about 3 months ago
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African States Aim To Improve Internet Interconnections

thogard Wrong accusations are so easy (27 comments)

I had a situation that appeared that a hacker had taken control of a VOIP system and ran up a full E1 worth of calls to Africa 24x7 for a weekend resulting in a $1.4 million dollar phone bill. The initial evidence showed that Sierra Leone was involved with toll sharing fraud but I looked deeper. I called a few of their embassies and found out they couldn't call home if they tried and the London embassy had some who had the job of trying to calling home all day. It turns out that someone else was playing the scam and taking the money. Sierra Leone was given millions every month for the scam but then it was taken way with fines leaving them with problems. Everyone I talked to was hesitant to talk to me until I explained that I didn't think they were the scammers. I ended up talking to Alpha (what a cool name) who was the head of their phone company and he provided just the extra details. I had a friend from The old school US telco get some of the guys who used to work in the dark room listen to the calls and they said the wobble in the busy wasn't right for modern automatic gear so calls there would be considered connected even if most people heard a busy signal. The end result was a US phone company shipped them a nice bit of kit to terminate some of their calls in a deterministic way.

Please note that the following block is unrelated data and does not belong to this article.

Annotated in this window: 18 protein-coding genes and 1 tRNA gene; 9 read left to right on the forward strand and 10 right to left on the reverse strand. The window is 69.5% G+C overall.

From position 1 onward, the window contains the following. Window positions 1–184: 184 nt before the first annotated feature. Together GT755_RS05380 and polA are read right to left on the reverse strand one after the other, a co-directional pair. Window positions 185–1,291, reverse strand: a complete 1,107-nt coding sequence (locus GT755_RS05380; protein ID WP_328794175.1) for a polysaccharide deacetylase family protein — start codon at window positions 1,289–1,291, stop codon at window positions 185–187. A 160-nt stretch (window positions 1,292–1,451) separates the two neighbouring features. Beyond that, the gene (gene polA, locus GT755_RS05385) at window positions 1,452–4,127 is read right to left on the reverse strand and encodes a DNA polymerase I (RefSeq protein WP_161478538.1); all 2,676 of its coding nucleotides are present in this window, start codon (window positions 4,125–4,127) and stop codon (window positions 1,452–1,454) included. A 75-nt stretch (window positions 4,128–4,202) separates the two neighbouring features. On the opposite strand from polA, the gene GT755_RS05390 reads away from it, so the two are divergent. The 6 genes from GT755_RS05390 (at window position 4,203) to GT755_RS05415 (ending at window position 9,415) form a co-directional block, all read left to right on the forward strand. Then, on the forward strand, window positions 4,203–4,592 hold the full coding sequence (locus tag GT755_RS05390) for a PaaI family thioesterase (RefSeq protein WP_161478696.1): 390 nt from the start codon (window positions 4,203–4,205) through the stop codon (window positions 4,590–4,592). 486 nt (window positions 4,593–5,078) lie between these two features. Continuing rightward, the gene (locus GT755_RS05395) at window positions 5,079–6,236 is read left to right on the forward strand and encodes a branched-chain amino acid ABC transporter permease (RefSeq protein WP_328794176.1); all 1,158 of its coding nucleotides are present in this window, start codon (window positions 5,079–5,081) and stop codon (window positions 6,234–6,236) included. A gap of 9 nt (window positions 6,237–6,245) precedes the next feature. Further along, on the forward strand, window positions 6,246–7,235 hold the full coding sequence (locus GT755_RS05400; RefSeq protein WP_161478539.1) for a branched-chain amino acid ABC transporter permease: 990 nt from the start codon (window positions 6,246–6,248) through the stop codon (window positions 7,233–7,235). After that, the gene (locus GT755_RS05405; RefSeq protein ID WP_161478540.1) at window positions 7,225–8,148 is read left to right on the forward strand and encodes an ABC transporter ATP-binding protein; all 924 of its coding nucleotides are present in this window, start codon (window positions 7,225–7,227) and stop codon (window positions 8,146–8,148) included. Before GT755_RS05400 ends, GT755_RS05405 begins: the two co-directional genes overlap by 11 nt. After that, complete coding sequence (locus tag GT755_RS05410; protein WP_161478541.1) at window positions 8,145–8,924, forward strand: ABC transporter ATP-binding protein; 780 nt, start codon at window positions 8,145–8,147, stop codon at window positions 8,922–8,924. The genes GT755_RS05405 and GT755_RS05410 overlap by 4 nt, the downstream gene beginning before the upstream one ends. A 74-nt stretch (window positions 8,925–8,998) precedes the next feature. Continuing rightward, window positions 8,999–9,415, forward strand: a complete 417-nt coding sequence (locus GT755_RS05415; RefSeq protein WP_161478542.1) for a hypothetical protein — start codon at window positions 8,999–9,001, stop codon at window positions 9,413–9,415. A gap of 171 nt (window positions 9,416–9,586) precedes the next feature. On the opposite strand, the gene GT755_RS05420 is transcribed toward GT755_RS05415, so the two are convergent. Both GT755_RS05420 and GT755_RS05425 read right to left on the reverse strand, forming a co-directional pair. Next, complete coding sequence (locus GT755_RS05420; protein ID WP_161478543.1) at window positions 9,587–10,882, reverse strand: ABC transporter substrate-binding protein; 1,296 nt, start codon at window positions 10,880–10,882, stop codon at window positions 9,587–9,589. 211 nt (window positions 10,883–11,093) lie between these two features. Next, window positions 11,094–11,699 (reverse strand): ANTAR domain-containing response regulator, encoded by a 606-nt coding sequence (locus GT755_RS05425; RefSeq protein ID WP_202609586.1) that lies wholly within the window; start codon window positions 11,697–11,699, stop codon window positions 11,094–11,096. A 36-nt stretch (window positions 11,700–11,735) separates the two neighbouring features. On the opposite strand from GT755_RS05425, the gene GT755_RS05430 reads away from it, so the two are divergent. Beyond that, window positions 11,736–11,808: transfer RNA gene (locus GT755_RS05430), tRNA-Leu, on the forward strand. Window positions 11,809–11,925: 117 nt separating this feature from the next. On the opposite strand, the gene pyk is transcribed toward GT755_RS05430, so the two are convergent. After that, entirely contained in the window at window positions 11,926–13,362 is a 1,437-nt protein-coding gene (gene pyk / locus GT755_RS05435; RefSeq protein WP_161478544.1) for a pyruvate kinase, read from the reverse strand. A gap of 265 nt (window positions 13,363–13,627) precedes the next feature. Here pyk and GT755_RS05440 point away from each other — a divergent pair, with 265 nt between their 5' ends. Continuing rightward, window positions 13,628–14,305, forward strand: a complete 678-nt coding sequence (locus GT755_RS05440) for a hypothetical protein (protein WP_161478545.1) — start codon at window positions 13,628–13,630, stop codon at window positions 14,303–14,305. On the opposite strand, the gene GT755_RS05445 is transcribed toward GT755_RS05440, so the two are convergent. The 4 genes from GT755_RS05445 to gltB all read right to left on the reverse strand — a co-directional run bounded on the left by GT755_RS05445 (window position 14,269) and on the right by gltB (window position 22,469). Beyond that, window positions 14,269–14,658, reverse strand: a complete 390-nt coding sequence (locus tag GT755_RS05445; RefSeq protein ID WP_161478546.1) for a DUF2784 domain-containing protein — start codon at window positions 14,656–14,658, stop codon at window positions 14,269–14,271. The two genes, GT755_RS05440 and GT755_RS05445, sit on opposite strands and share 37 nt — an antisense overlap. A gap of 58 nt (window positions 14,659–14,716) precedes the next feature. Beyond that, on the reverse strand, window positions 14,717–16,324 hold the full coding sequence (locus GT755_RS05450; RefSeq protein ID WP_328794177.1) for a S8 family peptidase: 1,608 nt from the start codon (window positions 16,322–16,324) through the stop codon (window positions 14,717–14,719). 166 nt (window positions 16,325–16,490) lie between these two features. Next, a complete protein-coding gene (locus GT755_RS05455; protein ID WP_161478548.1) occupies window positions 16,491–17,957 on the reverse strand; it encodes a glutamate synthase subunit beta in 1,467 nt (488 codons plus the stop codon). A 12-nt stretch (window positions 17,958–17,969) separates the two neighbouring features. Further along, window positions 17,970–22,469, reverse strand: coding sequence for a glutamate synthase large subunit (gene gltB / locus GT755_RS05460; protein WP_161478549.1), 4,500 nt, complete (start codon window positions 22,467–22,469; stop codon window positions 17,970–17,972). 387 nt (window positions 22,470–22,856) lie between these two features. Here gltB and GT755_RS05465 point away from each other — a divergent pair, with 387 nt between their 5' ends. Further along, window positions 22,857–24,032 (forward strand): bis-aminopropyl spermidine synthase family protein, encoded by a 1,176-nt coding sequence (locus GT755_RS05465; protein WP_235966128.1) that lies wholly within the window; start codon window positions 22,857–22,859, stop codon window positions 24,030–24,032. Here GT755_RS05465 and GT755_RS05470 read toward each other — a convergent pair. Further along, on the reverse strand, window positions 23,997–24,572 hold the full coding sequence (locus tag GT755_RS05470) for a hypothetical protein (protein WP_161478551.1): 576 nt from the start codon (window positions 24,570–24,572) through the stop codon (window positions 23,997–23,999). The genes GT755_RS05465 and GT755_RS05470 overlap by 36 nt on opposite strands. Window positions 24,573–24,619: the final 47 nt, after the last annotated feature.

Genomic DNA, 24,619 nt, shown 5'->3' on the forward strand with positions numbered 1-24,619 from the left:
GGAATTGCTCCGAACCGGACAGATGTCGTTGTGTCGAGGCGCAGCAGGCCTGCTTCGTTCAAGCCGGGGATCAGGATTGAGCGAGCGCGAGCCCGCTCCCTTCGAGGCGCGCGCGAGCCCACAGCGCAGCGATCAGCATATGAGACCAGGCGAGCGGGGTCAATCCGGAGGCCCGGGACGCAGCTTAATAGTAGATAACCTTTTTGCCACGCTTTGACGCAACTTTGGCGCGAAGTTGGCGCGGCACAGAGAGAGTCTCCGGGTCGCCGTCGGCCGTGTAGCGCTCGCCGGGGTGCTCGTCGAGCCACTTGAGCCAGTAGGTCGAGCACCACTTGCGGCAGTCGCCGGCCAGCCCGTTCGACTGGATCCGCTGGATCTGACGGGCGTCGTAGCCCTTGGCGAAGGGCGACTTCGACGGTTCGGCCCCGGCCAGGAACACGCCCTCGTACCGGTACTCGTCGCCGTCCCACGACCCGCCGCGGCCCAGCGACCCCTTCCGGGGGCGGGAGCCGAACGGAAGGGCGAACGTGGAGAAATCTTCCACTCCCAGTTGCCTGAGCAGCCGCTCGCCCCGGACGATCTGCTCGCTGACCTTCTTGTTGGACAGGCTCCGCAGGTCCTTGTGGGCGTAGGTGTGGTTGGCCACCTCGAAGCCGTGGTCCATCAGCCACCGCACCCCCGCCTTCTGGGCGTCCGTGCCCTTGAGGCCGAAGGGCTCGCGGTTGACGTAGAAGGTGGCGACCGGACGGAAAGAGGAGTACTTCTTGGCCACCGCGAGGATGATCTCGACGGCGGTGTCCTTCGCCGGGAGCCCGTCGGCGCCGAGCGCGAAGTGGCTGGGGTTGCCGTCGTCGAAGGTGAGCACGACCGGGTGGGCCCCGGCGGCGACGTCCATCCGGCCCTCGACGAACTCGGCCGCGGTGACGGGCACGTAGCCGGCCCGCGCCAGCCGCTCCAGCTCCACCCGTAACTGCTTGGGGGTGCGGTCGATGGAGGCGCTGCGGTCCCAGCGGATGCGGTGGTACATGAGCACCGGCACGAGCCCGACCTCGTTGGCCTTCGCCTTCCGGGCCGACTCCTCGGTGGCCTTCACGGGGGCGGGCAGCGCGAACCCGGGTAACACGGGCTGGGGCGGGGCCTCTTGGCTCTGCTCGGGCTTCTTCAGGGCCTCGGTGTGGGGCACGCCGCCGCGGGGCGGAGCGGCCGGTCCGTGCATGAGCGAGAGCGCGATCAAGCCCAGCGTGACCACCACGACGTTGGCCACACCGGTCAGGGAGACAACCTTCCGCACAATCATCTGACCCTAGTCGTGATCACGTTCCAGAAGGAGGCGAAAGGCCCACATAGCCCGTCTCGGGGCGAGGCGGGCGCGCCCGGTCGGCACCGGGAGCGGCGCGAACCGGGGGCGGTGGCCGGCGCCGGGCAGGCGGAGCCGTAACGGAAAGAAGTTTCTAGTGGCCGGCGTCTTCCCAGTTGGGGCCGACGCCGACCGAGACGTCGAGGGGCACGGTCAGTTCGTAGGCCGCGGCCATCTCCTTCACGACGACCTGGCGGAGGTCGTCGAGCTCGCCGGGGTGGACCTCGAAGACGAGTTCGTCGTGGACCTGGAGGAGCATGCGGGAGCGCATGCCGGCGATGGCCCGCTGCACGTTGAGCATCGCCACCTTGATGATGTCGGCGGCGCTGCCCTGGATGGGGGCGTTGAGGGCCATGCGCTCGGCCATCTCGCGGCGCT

about 3 months ago
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TechCentral Scams Call Center Scammers

thogard Counter scripts? (251 comments)

Years ago I had a counter scripts for the common scam script. Does anyone have a site with some that fit the current scams?

about 2 months ago